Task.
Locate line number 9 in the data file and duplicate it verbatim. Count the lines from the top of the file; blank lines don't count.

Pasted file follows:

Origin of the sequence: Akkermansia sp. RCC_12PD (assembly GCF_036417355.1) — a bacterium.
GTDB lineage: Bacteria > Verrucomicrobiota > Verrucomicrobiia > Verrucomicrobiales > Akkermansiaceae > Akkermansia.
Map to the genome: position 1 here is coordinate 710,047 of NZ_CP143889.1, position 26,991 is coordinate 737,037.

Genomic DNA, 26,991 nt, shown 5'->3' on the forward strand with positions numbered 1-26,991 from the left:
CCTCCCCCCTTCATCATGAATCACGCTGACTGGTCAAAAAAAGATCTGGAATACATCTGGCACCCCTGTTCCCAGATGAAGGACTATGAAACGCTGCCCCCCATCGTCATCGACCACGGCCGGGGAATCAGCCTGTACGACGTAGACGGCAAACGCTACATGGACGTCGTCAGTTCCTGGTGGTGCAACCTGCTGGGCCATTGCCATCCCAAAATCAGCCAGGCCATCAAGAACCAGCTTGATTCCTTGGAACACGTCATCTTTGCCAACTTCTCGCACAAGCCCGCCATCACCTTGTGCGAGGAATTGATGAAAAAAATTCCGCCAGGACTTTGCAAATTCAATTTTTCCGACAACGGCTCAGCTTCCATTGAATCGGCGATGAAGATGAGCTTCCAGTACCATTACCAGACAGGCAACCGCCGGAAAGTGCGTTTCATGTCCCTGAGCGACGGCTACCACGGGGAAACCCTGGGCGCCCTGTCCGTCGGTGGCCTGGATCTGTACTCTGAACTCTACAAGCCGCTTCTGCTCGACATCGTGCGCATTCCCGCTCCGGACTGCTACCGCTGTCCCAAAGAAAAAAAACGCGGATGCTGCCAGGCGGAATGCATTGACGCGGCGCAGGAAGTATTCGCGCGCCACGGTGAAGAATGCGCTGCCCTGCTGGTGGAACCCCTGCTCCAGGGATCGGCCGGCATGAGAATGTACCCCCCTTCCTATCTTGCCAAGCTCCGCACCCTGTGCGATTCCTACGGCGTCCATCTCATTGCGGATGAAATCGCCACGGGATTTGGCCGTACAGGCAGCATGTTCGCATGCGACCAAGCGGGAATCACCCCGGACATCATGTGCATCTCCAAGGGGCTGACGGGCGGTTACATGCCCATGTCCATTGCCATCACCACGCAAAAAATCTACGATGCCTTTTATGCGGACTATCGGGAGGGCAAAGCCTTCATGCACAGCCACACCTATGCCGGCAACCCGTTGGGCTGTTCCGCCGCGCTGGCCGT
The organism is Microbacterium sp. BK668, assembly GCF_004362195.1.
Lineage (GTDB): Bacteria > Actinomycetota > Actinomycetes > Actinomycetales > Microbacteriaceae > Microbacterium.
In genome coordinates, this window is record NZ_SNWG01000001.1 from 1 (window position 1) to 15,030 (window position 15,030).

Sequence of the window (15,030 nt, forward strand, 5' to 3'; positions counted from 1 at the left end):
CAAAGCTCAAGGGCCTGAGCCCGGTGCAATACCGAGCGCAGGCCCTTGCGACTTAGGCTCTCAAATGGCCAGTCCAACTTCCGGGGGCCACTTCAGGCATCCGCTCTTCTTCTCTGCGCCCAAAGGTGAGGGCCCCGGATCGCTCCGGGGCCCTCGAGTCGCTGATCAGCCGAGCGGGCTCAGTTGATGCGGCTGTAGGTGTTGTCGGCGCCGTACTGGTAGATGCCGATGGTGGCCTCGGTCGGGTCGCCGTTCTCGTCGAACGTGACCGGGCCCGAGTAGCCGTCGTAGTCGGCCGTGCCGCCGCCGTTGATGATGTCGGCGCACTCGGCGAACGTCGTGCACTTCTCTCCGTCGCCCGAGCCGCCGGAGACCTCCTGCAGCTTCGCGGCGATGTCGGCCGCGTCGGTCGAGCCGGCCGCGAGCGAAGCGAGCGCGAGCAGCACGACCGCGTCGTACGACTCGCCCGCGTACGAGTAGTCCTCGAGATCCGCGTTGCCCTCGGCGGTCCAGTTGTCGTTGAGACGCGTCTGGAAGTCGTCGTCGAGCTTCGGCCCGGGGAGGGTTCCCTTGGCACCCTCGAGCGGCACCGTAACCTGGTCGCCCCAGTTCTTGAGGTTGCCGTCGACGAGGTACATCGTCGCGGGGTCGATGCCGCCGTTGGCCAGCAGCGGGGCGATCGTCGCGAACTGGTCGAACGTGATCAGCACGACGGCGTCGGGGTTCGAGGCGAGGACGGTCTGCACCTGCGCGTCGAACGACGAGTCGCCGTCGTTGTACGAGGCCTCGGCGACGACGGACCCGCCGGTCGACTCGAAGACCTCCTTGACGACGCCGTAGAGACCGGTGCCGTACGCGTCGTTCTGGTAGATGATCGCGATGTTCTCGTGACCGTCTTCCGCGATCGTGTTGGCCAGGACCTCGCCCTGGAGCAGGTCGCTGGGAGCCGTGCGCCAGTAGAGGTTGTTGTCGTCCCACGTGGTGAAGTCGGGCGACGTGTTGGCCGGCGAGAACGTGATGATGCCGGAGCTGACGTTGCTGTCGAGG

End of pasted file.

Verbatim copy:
Sequence of the window (15,030 nt, forward strand, 5' to 3'; positions counted from 1 at the left end):